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Choosing Attraction

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Attraction is important. I'd even say it's critical moving into marriage. But we can take an active role in nurturing it.

My friend Sam started listening to The Boundless Show about a year ago. He and I have had many conversations about dating and marriage, and I like to think he considers me a sort of “older sister.” Granted, an older sister who looks outrageously young and is incredibly witty and fun, while, at the same time, wise and discerning, but you get the point.

Sam wants to be married, and over the past year he and I have discussed a few women whom he thought had potential. One is a girl his parents suggested may be a good match (yay for involved parents!). She lives in another state and he knew very little about her, but agreed to meet her. They met on one of his trips home, and as you would expect, the fairy tale began immediately.


Oh, he thought she was nice. He soon saw she was a quality girl. She loved the Lord. But he wasn’t really attracted to her. He didn’t think they “clicked.” And he certainly knew of other girls who better fit his preconceived notion of what he was looking for in a girlfriend and eventual wife.

He came back to Colorado unmoved. But out of personal conviction, his parents’ prompting (yay for persistent parents!), some biblical counsel and a few well-timed conversations, Sam agreed to pray about pursuing this girl. They met again, and then again, and there was still no spark. Figuring he’d given it a fair shot (and I told him that yes, he’d given it a fair shot), he was prepared to part ways with this girl and move on. But in the course of ending what had never really begun, they had their first real conversation. They put a few things on the table, including some honest assessments and understood frustrations. A few minutes became a few hours, and by the end of the conversation, the fledgling relationship was back on. Something real was there, they just weren’t sure what it was.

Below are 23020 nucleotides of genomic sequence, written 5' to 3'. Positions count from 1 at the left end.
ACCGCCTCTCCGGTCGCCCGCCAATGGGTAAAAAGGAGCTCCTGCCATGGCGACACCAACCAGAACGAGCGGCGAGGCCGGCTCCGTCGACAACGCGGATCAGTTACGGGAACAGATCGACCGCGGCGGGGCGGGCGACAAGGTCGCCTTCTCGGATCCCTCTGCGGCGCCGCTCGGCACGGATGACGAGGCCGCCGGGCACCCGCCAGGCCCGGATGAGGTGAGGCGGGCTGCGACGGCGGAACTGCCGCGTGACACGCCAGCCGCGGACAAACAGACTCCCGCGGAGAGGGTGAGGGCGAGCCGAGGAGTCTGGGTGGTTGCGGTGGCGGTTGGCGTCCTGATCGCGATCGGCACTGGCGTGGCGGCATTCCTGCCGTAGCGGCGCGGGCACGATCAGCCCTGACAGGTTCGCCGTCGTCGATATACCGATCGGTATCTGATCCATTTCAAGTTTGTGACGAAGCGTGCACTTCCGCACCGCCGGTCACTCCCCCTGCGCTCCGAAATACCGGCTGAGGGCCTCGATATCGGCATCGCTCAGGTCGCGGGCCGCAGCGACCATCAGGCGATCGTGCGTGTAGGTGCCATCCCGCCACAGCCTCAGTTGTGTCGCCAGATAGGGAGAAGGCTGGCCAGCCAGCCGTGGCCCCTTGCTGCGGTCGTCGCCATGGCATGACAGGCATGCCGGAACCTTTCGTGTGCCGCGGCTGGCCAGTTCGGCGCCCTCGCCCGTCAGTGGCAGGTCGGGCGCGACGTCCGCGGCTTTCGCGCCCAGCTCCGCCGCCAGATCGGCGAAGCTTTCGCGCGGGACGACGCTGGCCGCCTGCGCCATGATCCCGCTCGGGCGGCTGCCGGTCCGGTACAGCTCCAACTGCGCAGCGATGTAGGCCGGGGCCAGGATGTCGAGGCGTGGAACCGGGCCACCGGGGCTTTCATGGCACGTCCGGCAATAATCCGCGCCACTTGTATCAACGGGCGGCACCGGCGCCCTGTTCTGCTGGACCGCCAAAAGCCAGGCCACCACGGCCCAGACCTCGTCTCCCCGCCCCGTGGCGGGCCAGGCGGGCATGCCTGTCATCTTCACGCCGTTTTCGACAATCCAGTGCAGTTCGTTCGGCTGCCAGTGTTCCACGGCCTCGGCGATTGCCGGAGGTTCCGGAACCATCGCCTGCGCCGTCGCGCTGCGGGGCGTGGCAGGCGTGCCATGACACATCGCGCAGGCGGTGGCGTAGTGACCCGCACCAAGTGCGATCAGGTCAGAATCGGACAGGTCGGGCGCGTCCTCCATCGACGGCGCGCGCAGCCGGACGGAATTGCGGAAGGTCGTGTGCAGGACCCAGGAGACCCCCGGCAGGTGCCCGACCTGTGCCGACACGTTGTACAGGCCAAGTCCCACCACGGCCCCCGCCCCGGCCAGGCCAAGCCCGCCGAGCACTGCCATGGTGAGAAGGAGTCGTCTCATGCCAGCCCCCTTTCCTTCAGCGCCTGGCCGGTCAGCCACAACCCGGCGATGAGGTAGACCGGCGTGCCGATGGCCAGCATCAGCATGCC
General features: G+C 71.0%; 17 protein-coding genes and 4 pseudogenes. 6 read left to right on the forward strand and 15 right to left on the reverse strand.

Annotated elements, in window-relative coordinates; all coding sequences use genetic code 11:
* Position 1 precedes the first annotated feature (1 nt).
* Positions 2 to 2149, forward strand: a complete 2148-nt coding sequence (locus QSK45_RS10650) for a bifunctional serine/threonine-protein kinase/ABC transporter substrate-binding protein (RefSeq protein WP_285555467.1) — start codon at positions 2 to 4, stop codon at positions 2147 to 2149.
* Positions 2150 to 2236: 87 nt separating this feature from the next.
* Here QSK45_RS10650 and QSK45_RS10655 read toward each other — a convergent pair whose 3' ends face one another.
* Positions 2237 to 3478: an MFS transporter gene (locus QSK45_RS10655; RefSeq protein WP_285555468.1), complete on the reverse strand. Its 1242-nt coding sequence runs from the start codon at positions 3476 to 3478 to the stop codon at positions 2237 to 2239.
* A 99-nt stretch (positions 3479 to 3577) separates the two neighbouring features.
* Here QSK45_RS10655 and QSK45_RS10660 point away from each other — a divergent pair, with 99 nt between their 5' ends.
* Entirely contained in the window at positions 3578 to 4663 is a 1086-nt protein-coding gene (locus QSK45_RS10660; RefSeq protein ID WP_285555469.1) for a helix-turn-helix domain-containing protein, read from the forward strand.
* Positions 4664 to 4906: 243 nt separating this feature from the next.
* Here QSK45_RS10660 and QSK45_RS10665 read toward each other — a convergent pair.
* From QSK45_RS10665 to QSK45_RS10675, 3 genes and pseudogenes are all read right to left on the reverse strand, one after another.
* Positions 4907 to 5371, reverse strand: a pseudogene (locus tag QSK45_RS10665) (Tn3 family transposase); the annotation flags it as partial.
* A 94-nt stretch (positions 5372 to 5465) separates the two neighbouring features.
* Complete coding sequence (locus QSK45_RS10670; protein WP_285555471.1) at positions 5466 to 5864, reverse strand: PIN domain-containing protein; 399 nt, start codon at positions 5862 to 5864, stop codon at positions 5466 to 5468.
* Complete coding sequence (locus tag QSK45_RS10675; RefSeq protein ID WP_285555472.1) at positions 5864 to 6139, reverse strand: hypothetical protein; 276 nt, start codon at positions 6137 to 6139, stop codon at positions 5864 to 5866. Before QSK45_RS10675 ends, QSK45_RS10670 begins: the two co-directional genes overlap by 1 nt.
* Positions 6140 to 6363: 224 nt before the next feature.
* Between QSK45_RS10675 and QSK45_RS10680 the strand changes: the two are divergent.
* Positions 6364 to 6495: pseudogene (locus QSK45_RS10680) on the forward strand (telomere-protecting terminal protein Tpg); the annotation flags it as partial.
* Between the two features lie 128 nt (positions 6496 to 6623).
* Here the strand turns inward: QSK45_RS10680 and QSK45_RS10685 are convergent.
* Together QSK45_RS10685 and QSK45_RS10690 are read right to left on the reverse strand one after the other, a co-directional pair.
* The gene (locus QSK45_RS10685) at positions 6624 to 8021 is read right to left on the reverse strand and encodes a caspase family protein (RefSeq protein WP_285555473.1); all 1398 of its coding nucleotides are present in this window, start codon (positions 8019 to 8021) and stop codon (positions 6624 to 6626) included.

Sam came back to Colorado again and began a long-distance courtship that was difficult. Distance made communication exhausting. The attraction issue was still at the back of Sam’s mind. A bunch of “what-ifs” plagued him.

But then Sam did something that boggled my mind — Sam chose to go all in. Sam chose to focus on this girl and shut down his other options…even the ones that didn’t exist. And Sam chose attraction. He turned his heart toward this girl and began envisioning their future together. He began studying her for her, not for who she was compared to every other girl he’d known.

Candice once told me of a girl she knows who did the same thing: she agreed to open herself up to an honest friendship with a guy, propping her heart open just a little bit to relax around him and not operate out of fear — and it was just what she needed to see a small spark of attraction grow. They are now dating.

Attraction is important. I’d even say it’s critical moving into marriage. But we can take an active role in nurturing it. We can look at someone and say, “Wow, I enjoy her company. I admire her. I can be myself around her” — and we can use that as a foundation to consider something more. No hard and fast rules, no shame or coercion — just a fair shot. A fair shot that eliminates for the time being all of our unrealistic visions and expectations (“Paralyzed by ‘What-Ifs?’“) in favor of something better that God may have for us.

Sam told me the other day he’ll probably be engaged by the end of the summer. I couldn’t be happier. I met this girl for the first time last week, and what I know of her I already love. And I love my friend Sam, because he was courageous with his heart. He didn’t hang back passively. He didn’t make excuses. He didn’t hold out hope for something “better.” He looked at what was before him and considered it good. And in the process, it became something great.

Copyright 2010 Focus on the Family. All rights reserved.

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About the Author

Lisa Anderson

Lisa Anderson is the director of Boundless and young adults at Focus on the Family and hosts The Boundless Show, a national radio program and podcast. She loves connecting with single young adults and strategizing how to better equip them for life, relationships and a faith that goes the distance; she does not love managing budgets or signing contracts, but realizes that’s part of her job, too. Lisa can often be heard at conferences and on radio and TV, getting worked up about dating, relationships, faith and hip-hop. She grew up in San Jose, California, is a graduate of Trinity International University in Chicago, and spent a good chunk of her life in media relations before joining Boundless. She runs to counterbalance her love of pastries and chicken tikka masala, and often quotes her mom, who’s known to say outrageous things. She’s the author of The Dating Manifesto: A Drama-Free Plan for Pursuing Marriage with Purpose (David C. Cook). Follow Lisa on Twitter @LisaCAnderson.


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